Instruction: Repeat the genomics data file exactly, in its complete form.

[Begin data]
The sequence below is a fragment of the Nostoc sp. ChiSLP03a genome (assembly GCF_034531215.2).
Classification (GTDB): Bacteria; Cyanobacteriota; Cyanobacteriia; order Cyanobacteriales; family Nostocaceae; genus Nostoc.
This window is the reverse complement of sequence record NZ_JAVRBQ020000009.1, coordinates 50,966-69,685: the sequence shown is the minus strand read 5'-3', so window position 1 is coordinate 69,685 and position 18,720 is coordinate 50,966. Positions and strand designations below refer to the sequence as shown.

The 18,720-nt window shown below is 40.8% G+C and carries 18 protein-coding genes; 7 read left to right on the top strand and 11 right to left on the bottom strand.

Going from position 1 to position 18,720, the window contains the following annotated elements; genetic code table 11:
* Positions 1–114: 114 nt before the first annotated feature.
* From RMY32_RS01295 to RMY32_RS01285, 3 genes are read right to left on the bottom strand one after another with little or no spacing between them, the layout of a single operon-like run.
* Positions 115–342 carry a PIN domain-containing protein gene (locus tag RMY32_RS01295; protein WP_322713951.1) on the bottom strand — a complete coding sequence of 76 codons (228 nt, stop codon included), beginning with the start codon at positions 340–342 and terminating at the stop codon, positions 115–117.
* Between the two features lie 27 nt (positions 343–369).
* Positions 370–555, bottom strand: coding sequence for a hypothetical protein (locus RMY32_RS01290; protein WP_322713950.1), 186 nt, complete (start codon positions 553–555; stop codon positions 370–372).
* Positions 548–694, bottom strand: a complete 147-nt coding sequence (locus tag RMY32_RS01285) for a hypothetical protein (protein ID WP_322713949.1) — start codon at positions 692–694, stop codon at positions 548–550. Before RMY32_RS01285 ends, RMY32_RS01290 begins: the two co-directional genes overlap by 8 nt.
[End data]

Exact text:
The sequence below is a fragment of the Nostoc sp. ChiSLP03a genome (assembly GCF_034531215.2).
Classification (GTDB): Bacteria; Cyanobacteriota; Cyanobacteriia; order Cyanobacteriales; family Nostocaceae; genus Nostoc.
This window is the reverse complement of sequence record NZ_JAVRBQ020000009.1, coordinates 50,966-69,685: the sequence shown is the minus strand read 5'-3', so window position 1 is coordinate 69,685 and position 18,720 is coordinate 50,966. Positions and strand designations below refer to the sequence as shown.

The 18,720-nt window shown below is 40.8% G+C and carries 18 protein-coding genes; 7 read left to right on the top strand and 11 right to left on the bottom strand.

Going from position 1 to position 18,720, the window contains the following annotated elements; genetic code table 11:
* Positions 1–114: 114 nt before the first annotated feature.
* From RMY32_RS01295 to RMY32_RS01285, 3 genes are read right to left on the bottom strand one after another with little or no spacing between them, the layout of a single operon-like run.
* Positions 115–342 carry a PIN domain-containing protein gene (locus tag RMY32_RS01295; protein WP_322713951.1) on the bottom strand — a complete coding sequence of 76 codons (228 nt, stop codon included), beginning with the start codon at positions 340–342 and terminating at the stop codon, positions 115–117.
* Between the two features lie 27 nt (positions 343–369).
* Positions 370–555, bottom strand: coding sequence for a hypothetical protein (locus RMY32_RS01290; protein WP_322713950.1), 186 nt, complete (start codon positions 553–555; stop codon positions 370–372).
* Positions 548–694, bottom strand: a complete 147-nt coding sequence (locus tag RMY32_RS01285) for a hypothetical protein (protein ID WP_322713949.1) — start codon at positions 692–694, stop codon at positions 548–550. Before RMY32_RS01285 ends, RMY32_RS01290 begins: the two co-directional genes overlap by 8 nt.